Everyone has an addiction. What’s yours?
Written by Manal Khalife
Food. Drugs. Love.
We’re all addicted to something. We all use something to escape, to distract, and to feel good when we really feel bad. Yet, we look to those who are addicted to drugs and alcohol and we form judgements about them and their circumstances. We’ll say things like: “That was a choice they made.” – “They’re doing it to themselves.” – “They’re selfish.” – “They’ll never change.”
The truth is they are not alone. A broad definition of addiction that I use is any behavior or pattern that you turn to compulsively despite the negative consequences in one or more areas of your life: social, financial, emotional, physical and mental.
The difference between someone who is addicted to drugs or alcohol and the rest of us, is that most of us turn to more socially ‘acceptable’ ways of coping with life’s challenges. Instead of drinking and using, we’re eating, sleeping and working our stress away. What’s similar though is that we’re stuck in our negative thinking patterns, we’re afraid, and we’re doing the best we know how…
Seek Pleasure and Avoid Pain
Until we learn new, healthier ways to cope, we all try to escape pain. We may not get drunk or get high, but instead we do other things compulsively. We were built to do what brings us pleasure, and avoid what brings us pain. How we do that differs from one person to another.
Just look around you. We live in an overweight, overworked, and oversexed society. Why is that? What are we seeking?
Why do we consistently reach for, and crave, food, social media, material things and even unhealthy relationships, despite the negative consequences showing up in our lives? Consequences like excess weight, loss of connection from our loved ones, heartbreak and declining health.
More importantly, what can we do about it? What if there was a way to get to the root of your addictions, and break these habits? What if you could feel more calm, connected and at peace, without having to eat, drink or sleep your problems away?
We are more Alike than we are Different
I came to this conclusion after attending a local Narcotics Anonymous meeting. The attendees all spoke of traumas and painful memories shortly before they began using or drinking. They didn’t want to face the pain and it was easier to just pretend it didn’t exist. After many years though, the consequences of that first decision made a big impact on their lives.
If we can take a look at when our ‘addictions’ started, and what was going on in our lives at the time, we can also begin to unravel the hold it has on us. We can begin to make peace with the pain, the neglect, the losses and begin to connect more to ourselves and less with things outside of us.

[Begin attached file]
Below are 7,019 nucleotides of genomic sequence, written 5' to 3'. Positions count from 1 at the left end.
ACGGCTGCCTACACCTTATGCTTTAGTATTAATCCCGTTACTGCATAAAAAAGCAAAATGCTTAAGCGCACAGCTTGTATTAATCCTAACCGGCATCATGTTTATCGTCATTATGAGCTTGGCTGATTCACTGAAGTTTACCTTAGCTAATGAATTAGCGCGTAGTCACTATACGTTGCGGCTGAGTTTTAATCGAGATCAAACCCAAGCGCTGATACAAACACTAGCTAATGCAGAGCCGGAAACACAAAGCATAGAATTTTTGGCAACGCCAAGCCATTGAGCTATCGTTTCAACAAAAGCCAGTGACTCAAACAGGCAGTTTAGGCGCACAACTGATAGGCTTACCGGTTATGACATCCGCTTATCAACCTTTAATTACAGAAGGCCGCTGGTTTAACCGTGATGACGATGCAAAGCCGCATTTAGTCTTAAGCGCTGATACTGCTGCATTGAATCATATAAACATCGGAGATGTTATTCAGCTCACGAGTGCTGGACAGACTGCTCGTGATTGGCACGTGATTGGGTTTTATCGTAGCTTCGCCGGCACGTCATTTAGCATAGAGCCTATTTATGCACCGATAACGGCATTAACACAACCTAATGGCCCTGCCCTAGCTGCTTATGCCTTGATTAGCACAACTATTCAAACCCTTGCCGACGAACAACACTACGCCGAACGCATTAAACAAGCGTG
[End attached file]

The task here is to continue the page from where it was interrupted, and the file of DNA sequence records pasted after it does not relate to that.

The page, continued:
Of course, one of the best tools, to deal with those past experiences, and break free from negative thoughts and behaviors is tapping.
Below, is a gentle tapping sequence meant to support you as you try to break free from the cravings or ‘addictions’ that are showing up in your life.
Tapping to Reduce Cravings
Beginning at the karate chop point…
KC: Even though I have this addiction to/craving for _________, I am in the process of releasing all of this.
KC: Even though I don’t know how to stop ________(eating/smoking/checking my phone, etc), I am open to seeing the possibilities.
KC: Even though I don’t know how or why this started, I accept myself and all of my feelings
Eyebrow: This addiction/craving that has a hold on me
Side of eye: I have all this resistance to the idea
Under eye: I don’t know how to stop
Under nose: I’ve been doing this for so long
Chin: I don’t even notice I’m doing it half the time
Collarbone: I’m not even sure I want to let it go
Under arm: It’s not harming anyone anyway
Top of head: I’m just doing what I need to do
Eyebrow: What if that wasn’t true though?
Side of eye: What if it was harming someone?
Under eye: And that someone was me
Under nose: What if there was another way to meet my needs
Chin: That was healthier and felt good
Collarbone: What if I could see this in a new way?
Under arm: What if I could see myself in a new way?
Top of head: Free from negative thinking and old habits
Eyebrow: I am open to seeing what I need to see
Side of eye: I don’t know how to stop but I am open
Under eye: To healing old memories and experiences
Under nose: To forgiving myself
Chin: Recognizing I’ve been doing the best I can with what I have
Collarbone: It’s safe to do things differently now
Under arm: It’s safe to put energy into my own self-care
Top of head: I am open to stepping into a new me
Take a deep breath. Know that you are safe in this moment and that support is out there and will show up in ways you could never imagine.